I had been dating my to-be husband for 18 months, and we had been on- and off-again for the past year. The more I learned about him, the more I knew he was not right for me, but I had allowed myself to be talked back into the relationship more than once.
We started dating somewhere in the middle of the sexual revolution. Because I was a “good girl,” I had arrived a little late to the party, full of curiosity and wanting to make up for lost time. I allowed him to bed me to get it over with. I did not like it. It was nothing at all what I had expected.
I was ready to move on, but he had other plans. In his mind, I was the one, and he was persistent. To end it for good, I enlisted my parents to shield me from him. They did not like him. They were happy I had decided to break it off once and for all. Our strict household rules had protected me from the world, whether I liked it or not, for all of my life. Surely, people who monitored and controlled everything I did, read, ate and wore, wouldn’t force me to make the mistake of my life.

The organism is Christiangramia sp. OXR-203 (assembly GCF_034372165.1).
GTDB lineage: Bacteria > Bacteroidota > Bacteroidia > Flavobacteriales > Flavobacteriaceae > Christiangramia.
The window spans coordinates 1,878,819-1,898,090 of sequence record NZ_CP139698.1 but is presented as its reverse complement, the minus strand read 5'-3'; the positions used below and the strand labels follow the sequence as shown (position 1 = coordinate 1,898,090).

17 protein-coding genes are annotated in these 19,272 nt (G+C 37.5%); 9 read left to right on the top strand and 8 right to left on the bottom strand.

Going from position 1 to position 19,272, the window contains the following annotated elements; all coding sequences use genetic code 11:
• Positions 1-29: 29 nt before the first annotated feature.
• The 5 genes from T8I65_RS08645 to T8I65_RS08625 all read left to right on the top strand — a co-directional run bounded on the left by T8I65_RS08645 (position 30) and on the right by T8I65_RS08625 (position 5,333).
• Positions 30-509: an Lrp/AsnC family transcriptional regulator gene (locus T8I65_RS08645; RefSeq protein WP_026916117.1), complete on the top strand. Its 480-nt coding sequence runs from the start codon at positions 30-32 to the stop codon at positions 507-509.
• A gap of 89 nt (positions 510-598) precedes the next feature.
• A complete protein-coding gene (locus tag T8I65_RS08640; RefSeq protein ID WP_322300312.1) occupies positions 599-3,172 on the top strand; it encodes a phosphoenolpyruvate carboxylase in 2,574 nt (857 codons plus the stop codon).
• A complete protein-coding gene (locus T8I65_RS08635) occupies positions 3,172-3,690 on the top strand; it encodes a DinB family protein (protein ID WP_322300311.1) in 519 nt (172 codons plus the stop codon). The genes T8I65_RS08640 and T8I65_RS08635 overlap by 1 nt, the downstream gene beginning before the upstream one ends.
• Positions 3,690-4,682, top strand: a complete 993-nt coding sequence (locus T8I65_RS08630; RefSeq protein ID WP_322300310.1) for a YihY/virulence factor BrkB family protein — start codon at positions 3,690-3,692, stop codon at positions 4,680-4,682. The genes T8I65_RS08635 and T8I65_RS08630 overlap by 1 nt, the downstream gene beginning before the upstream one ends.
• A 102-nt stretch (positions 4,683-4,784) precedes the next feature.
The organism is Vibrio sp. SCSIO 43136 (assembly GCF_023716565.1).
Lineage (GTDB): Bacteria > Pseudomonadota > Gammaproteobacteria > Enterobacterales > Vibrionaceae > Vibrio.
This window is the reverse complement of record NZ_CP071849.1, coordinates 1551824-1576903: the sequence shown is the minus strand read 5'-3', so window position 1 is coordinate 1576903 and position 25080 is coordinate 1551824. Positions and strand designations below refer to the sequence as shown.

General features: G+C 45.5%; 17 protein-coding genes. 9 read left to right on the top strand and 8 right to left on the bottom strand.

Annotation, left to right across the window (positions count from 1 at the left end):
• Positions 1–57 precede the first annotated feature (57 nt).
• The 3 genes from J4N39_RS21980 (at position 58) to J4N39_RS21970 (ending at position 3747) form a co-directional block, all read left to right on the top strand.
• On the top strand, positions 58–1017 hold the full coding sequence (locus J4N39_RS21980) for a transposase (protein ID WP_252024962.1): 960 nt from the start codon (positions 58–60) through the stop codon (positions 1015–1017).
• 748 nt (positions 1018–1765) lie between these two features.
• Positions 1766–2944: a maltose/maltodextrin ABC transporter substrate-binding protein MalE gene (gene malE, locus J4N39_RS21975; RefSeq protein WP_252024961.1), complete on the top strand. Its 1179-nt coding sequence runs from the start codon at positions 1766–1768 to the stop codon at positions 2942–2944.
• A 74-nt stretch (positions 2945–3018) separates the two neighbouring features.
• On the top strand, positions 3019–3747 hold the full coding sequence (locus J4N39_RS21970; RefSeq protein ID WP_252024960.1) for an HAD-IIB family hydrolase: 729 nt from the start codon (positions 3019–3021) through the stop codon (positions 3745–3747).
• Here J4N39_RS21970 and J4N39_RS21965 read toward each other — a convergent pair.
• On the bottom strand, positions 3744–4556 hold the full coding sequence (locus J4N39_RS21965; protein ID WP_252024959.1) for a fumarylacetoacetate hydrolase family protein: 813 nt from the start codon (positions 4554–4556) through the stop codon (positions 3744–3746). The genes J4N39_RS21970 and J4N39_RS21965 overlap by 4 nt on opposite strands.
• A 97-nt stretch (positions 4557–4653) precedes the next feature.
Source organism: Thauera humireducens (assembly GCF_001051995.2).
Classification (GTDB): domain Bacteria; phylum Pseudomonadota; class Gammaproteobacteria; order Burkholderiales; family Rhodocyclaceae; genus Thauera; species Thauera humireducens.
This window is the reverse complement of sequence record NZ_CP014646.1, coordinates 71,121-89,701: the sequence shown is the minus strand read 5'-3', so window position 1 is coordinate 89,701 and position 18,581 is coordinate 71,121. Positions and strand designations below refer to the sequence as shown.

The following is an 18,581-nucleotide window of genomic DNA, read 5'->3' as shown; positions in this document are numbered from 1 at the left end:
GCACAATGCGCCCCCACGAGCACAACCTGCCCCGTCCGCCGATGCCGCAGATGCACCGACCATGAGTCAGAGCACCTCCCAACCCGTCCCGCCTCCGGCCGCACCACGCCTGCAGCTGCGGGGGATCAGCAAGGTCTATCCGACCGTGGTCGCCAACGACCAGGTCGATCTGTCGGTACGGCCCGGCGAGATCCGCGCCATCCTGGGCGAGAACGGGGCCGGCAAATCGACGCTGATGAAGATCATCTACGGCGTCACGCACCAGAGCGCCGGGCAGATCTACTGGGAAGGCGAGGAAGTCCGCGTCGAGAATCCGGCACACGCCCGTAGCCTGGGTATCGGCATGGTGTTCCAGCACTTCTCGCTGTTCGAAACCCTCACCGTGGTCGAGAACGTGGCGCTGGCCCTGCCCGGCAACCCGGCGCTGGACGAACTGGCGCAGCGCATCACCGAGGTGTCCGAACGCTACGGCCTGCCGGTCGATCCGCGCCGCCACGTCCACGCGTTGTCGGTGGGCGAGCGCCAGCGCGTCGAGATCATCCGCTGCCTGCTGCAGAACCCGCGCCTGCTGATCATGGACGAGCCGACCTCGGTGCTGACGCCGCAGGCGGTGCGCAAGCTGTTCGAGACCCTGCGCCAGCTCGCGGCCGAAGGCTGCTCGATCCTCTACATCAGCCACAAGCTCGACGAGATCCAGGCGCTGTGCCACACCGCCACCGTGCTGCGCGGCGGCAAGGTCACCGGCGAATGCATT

But I was wrong.
One evening when I was out with my friends, he visited them without my knowledge. He pleaded with my parents to help win me back. He professed to love me. As proof that I loved him too, he divulged that we had slept together.
His confession had the desired effect on my father. When I walked through the door that night, I found the trio huddled over a calendar. My fate had been decided. “Don’t you dare break my heart,” my father said, alluding to the worst fate that could befall an Italian Catholic father — a pregnant, unmarried daughter.
“We are going to make this right,” he repeated sternly. I turned to my mother for help. She refused to even look at me. After weeks of being shunned by my parents, I just gave up fighting them, confident that something, somehow, would occur to prevent this from happening.
* * * * * *